• Consider roofing repair work in light of the age and type of roof. Different types of roofs have different life spans. A roof less than two years old usually only needs maintenance; around ten years more extensive work maybe indicated; from 15 years on a new roof may be in order.

• Fix minor repairs before they become major problems.

• Minimize foot traffic on your roof.

• Unless experienced, do not attempt to attach guy lines or antennas to your roof. Consult a roofing contractor for service or advice.

• Be sure proper flashing and/or sealing proce­dures are followed whenever anything new is added to the roof such as sky lights, vents, chimneys, etc.

• If you discover leaks or other problems after a storm, make a note of the weather conditions for the repair person.

• To protect property loss, patch leaks in emergency situations. In non-emergency situations be wary of "instant cures and miracle products:' Owner performed roof repair may cover up evidence the roofing contractor needs to discover 􀁌he source of the problem.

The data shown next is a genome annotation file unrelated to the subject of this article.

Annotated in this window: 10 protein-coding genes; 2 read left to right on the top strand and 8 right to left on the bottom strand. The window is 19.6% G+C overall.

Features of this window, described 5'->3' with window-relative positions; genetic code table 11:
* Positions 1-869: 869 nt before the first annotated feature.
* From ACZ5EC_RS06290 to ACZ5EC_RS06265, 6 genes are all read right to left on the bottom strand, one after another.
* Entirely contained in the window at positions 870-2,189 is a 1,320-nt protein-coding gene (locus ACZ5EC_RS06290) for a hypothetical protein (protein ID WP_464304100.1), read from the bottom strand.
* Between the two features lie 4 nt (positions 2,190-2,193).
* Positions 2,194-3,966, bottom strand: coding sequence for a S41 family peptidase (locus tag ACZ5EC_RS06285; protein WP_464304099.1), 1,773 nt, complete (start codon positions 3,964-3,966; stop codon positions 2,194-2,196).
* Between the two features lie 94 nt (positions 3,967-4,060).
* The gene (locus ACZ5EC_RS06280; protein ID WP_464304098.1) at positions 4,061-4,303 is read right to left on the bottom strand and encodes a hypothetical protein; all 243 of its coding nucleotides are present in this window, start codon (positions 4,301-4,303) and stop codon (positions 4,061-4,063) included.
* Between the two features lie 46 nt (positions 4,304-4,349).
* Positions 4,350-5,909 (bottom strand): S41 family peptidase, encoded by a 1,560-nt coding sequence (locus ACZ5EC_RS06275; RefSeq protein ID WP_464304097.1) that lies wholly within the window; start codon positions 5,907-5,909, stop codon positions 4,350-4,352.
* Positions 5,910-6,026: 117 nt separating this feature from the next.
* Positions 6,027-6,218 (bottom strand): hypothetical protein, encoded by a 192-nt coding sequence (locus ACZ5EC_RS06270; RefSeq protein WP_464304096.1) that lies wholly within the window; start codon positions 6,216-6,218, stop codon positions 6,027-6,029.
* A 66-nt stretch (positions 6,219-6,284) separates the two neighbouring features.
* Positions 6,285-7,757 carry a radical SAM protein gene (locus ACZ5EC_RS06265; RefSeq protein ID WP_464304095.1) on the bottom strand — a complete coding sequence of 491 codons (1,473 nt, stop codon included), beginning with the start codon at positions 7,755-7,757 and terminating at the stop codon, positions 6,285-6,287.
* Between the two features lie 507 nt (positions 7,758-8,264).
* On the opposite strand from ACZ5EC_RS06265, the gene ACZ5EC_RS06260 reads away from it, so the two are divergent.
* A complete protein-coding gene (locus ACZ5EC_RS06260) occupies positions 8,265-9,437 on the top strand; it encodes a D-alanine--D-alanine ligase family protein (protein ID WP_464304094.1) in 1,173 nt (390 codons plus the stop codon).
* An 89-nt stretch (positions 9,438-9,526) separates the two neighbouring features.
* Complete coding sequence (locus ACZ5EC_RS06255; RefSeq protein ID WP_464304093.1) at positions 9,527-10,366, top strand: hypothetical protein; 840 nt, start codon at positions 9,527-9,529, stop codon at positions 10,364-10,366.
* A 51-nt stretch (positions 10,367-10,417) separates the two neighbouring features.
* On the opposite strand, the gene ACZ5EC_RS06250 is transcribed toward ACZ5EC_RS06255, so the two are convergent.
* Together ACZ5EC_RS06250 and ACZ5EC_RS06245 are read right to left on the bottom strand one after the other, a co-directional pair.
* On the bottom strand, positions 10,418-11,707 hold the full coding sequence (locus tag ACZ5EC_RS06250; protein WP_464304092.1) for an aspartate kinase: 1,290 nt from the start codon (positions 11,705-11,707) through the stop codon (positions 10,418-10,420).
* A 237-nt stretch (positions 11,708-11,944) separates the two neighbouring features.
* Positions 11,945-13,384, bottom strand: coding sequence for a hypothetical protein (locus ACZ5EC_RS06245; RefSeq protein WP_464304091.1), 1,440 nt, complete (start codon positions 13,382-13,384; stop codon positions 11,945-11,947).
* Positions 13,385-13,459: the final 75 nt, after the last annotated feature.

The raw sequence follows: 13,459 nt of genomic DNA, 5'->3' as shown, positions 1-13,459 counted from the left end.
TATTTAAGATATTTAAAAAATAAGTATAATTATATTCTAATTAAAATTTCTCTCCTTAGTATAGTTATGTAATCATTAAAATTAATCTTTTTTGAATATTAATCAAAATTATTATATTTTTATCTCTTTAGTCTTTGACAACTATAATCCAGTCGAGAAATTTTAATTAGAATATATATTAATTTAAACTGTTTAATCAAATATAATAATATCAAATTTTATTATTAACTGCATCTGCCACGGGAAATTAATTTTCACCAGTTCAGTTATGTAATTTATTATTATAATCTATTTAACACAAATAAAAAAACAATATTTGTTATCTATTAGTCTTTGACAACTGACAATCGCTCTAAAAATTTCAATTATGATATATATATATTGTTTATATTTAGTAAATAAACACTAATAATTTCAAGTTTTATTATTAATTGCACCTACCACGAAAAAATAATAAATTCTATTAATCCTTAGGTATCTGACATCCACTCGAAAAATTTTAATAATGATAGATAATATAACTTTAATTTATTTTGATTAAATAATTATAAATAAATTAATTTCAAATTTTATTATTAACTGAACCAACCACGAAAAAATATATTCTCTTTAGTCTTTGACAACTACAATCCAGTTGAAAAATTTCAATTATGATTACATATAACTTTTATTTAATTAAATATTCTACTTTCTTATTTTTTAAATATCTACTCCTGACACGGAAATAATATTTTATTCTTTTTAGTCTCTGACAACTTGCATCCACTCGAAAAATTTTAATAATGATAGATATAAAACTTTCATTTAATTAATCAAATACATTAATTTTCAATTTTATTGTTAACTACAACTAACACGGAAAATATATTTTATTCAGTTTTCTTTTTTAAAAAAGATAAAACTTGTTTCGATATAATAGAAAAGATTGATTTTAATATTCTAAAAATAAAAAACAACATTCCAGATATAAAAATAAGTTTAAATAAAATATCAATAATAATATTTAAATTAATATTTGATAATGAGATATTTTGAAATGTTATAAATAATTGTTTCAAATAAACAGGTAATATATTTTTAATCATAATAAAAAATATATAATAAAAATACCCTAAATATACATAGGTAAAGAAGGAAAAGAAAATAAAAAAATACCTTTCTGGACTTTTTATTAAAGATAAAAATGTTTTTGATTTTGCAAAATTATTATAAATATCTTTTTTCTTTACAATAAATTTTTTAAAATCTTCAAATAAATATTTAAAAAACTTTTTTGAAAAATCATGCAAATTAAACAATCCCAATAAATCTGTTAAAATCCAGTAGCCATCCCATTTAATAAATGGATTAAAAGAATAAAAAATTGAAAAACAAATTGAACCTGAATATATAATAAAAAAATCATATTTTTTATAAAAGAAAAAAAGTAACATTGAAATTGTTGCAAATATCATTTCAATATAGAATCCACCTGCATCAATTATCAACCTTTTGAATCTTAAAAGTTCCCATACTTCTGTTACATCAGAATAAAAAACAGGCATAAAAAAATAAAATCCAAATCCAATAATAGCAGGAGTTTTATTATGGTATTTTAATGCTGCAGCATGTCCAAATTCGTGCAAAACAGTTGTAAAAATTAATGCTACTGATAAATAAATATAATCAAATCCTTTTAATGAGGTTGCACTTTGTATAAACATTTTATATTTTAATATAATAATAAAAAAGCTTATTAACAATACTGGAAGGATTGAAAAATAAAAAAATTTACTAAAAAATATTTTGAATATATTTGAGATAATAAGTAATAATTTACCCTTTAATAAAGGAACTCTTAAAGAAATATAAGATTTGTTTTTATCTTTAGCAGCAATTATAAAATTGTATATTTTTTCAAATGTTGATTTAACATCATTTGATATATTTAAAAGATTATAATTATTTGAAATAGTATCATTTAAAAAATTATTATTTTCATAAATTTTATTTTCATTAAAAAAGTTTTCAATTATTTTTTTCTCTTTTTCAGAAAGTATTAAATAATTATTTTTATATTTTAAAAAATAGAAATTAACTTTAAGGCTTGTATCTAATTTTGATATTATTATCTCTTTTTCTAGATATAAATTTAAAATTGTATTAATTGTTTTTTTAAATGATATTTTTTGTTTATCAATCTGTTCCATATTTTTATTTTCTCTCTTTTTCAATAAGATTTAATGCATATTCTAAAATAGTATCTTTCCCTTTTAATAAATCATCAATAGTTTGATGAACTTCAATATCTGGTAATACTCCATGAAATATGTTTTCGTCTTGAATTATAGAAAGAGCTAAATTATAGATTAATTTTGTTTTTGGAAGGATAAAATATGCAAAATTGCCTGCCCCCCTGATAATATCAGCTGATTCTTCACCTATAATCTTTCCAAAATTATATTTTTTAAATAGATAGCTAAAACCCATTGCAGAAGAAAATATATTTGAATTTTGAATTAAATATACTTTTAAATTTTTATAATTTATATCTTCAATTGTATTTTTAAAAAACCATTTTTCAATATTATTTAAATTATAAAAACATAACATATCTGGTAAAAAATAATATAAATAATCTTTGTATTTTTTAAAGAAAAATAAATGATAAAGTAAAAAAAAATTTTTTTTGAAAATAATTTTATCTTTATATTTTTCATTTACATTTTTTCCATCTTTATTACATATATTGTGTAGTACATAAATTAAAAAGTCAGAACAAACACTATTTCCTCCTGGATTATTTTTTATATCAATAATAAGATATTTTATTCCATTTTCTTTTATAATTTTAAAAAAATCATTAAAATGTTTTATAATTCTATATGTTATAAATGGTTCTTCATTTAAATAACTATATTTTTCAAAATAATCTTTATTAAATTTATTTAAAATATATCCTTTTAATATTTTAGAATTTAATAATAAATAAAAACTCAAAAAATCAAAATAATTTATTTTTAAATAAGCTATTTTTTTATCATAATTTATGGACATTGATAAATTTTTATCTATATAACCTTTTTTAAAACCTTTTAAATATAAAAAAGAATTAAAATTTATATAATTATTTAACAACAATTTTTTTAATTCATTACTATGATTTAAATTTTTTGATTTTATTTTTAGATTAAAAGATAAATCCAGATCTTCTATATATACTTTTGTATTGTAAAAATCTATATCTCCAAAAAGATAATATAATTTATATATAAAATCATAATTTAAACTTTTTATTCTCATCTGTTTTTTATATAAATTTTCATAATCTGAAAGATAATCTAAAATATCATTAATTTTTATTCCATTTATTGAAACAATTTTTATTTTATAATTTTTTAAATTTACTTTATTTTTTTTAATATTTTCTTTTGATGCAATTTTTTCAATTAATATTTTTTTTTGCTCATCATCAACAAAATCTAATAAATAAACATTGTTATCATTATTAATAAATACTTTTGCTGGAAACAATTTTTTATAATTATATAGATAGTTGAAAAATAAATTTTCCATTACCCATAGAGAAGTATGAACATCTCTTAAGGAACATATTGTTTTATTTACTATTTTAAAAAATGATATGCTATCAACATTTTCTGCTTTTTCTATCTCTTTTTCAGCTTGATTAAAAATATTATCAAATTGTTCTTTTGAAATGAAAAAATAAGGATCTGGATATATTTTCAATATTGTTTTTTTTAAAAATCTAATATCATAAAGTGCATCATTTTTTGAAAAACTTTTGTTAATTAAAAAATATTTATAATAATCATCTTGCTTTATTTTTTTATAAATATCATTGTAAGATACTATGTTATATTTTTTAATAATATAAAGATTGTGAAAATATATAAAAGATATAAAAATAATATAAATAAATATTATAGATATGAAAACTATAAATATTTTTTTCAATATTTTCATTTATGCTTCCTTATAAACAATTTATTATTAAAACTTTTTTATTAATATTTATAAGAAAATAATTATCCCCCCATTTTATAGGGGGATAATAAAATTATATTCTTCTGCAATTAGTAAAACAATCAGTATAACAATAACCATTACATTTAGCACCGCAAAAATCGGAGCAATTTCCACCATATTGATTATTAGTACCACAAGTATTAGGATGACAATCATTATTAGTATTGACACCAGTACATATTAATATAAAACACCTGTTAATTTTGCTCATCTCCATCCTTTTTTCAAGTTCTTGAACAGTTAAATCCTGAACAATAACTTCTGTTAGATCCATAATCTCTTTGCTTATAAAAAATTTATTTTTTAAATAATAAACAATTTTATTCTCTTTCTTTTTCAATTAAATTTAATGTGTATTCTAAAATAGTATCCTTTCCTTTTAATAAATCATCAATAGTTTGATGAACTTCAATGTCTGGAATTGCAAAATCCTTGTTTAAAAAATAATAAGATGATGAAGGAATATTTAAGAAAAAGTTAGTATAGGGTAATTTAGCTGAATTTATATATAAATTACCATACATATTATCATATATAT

• Repair work will usually fall into one of three categories: spot patching, coating and

re-roofing. If a contractor suggests something else, get a second opinion.

• If a reputable roofing contractor recommends a new roof-follow that advice. Consider your roof on a cost per year basis; temporary measures in roofing are usually most unsatisfactory to all concerned. The soundness of the roof decking and supports should , also be checked for damage prior to the re­roofing. Should the deck supports or roof itself be warped, rotten or unsound, remove the old roofing to allow structural repairs.

• Always make sure adequate ventilation is provided for in any re-roofing situation.

• Roof coatings are a preventative measure recommended if there are no leaks or extensive damage. They are effective when applied correctly before the roof membrane weakens through deterioration.

• Coatings, applied by brush, roller or spray apparatus, vary according to the type of roof, climate and drainage.

• Maintain a roof file and include such information as roof plans and specifications, maintenance schedule, roof age and warranty, materials used, dates and contractors name and phone number.